Remember those yellow balls that people put on their car radio antennas (when cars had antennas) so they could find their cars in the parking lot? Because cars no longer have antennas we have a new, improved approach—put two kayaks on top of your car, preferably different colors. We have had two kayaks, one green and one orange, on top of our car since last June and we have had no problem finding it anywhere. This approach has the added benefit that you are always ready to kayak at a moment’s notice when you pass an attractive body of water.
Having kayaks on top of your car is also a good conversation starter—we receive a lot of compliments. For the record, our kayaks are manufactured by Hurricane in North Carolina. We like them because they are lightweight, fast, and they do look very nice. [Editor’s Note: If any Hurricane representatives read this, we would be glad to promote their kayaks in our blogs for a nominal fee.]
This week we stayed at Bahia Honda State Park in the Florida Keys, about 37 miles from Key West. In our first twenty years of living in Florida, we visited the Keys once, and only Key West. In the last five years we have stayed at one of the four state parks in the Keys every year and have enjoyed each visit. The Keys have their negatives—the traffic, noise, and tourist traps of Route 1 can be difficult to avoid—but the unbelievable beauty of the waters surrounding the Keys make it all worthwhile.
Needless to say, our visit to the Keys included a lot of kayaking but we also biked and relaxed on the beach. Here are some photos of our week.
The Florida Keys—water, sky, and a little bit of land. There are over 100 keys which are the remnants of coral reefs that were exposed as the seas receded.
We have met our friends from New York State, Dave and Donna, in the Keys for the last several years. Here are Dave and Ed in the clear waters off of Bahia Honda. It’s a good sign when you can see the shadow of your kayak on the bottom.
Dave in front of the Old Bahia Honda Bridge—the bridge was built for the Overseas Railway to Key West that was completed in 1912 and was abandoned in 1935 after a hurricane destroyed much of the railway. This bridge and others were later used for the original Route 1 to Key West.
Approaching the beaches of Bahia Honda—really nice beaches are rare in the Keys but Bahia Honda has beautiful white sand beaches.
A break from kayaking–biking on Bahia honda
Dave and Patty leaving Cudjoe Key and heading towards Tarpon Belly Keys
Patty approaching Tarpon Belly Keys
We are greeted by campers on Tarpon Belly Keys. The guy on the old bridge works in Alaska during the summer and is spending this winter in the Keys. Apparently there was a shrimp farm on these keys at one time.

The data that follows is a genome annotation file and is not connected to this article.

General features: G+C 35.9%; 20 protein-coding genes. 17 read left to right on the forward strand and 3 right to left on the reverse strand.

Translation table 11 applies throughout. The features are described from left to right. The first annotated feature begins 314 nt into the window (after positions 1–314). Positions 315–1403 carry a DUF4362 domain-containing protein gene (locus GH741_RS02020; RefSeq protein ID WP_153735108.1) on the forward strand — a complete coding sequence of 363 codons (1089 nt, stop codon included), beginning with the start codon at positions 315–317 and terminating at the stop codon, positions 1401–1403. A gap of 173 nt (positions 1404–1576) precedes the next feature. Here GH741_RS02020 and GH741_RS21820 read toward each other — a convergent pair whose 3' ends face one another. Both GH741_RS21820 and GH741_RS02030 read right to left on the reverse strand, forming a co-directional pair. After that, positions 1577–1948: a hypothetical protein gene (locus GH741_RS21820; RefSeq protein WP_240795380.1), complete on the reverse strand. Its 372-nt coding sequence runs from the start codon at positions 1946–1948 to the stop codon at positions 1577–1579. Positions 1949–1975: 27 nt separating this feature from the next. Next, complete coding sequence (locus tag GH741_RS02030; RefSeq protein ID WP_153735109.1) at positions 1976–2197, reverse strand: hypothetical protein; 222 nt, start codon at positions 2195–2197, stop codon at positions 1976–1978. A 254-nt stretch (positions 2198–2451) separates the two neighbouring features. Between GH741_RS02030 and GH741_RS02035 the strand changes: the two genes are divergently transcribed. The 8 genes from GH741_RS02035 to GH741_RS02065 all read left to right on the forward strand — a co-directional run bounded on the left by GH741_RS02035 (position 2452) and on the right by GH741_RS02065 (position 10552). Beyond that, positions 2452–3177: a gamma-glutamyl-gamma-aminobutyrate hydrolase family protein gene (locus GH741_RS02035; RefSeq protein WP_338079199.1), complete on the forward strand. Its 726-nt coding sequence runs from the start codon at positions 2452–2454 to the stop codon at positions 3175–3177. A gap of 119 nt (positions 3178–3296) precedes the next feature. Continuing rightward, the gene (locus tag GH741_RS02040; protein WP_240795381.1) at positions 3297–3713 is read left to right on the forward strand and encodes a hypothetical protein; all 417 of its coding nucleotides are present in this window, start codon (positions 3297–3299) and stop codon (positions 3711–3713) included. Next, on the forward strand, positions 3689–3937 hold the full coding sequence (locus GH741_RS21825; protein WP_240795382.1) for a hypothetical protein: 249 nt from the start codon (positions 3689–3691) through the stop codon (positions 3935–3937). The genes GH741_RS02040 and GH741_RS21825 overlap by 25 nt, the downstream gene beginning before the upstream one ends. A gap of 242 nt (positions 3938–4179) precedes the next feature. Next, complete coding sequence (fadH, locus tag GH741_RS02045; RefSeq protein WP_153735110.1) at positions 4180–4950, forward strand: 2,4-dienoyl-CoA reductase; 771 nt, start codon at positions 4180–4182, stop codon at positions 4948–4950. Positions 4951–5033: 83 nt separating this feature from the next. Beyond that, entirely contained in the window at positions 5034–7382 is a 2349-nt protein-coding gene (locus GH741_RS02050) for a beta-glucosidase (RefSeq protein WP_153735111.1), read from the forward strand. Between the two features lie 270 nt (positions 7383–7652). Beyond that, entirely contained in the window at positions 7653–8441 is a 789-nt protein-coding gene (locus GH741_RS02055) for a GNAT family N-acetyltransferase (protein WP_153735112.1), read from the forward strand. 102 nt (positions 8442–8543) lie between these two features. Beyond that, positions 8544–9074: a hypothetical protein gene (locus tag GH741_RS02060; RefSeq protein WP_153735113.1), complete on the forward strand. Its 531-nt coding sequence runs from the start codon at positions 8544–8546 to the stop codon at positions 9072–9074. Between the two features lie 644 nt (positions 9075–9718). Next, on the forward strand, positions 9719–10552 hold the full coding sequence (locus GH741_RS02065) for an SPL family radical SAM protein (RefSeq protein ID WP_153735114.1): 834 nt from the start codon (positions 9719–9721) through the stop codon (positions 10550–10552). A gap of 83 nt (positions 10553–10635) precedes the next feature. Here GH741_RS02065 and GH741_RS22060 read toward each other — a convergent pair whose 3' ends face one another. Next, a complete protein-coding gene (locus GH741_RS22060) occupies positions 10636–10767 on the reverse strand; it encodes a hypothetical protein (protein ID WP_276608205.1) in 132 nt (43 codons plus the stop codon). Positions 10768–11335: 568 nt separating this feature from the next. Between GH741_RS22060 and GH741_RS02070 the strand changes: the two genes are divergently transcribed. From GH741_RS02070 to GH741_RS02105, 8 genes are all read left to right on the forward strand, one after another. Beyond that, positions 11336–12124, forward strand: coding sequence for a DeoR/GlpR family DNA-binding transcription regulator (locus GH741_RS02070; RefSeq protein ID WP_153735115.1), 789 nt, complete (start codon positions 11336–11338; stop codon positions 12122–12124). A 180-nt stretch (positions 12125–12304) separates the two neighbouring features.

Patty stretches and contemplates the next leg of our trip.
Approaching Raccoon Key—this key was used to raise rhesus monkeys for research after India banned exporting them to the U.S. We heard there were still monkeys on the key but we did not see any.
Lunch break—there are a lot of shallow areas with sandy bottoms in the keys that make it easy to stop for a break.
Another break—Patty wants one every hour.
Heading back to Cudjoe Key
View of Bahia Honda State Park
Ocean-front camp sites at Bahia Honda—it is difficult to get camping reservations for the winter months in many Florida state parks but this is probably the most difficult. You can make on-line reservations 11 months in advance at 8:00 am. If you try to make a reservation at 8:00 plus one second you have almost no chance of getting a camp site. We and our friends have never gotten one of these ocean-front sites—we typically end up close to the trash dumpsters.
Heading out to the Old Bahia Honda Bridge
In terms of aquatic wildlife photos, this is all we got—on the left, Patty points at rays and on the right she points at a sea turtle. We also saw several sharks but it’s hard to get good photos of aquatic animals.
We kayaked along Big Pine Key which includes part of the National Key Dear Refuge. An endangered animal, the current population is estimated at 600 to 750.
Taking (another) break on Bahia Honda
It’s not all paradise here in the Keys—on the left, the owners of this sailboat obviously did not enjoy their visit. On the right, for some reason, no-see-ums (also known as sandflies or midges) were plentiful this year. One of us (pictured here) is sensitive to bug bites—you can’t see ‘em but you can definitely feel ‘em.
Several views of sunset from Bahia Honda—note the object in the center of the bottom right photo. The first person who identifies the object and its purpose will receive the honor of being acknowledged in our next blog.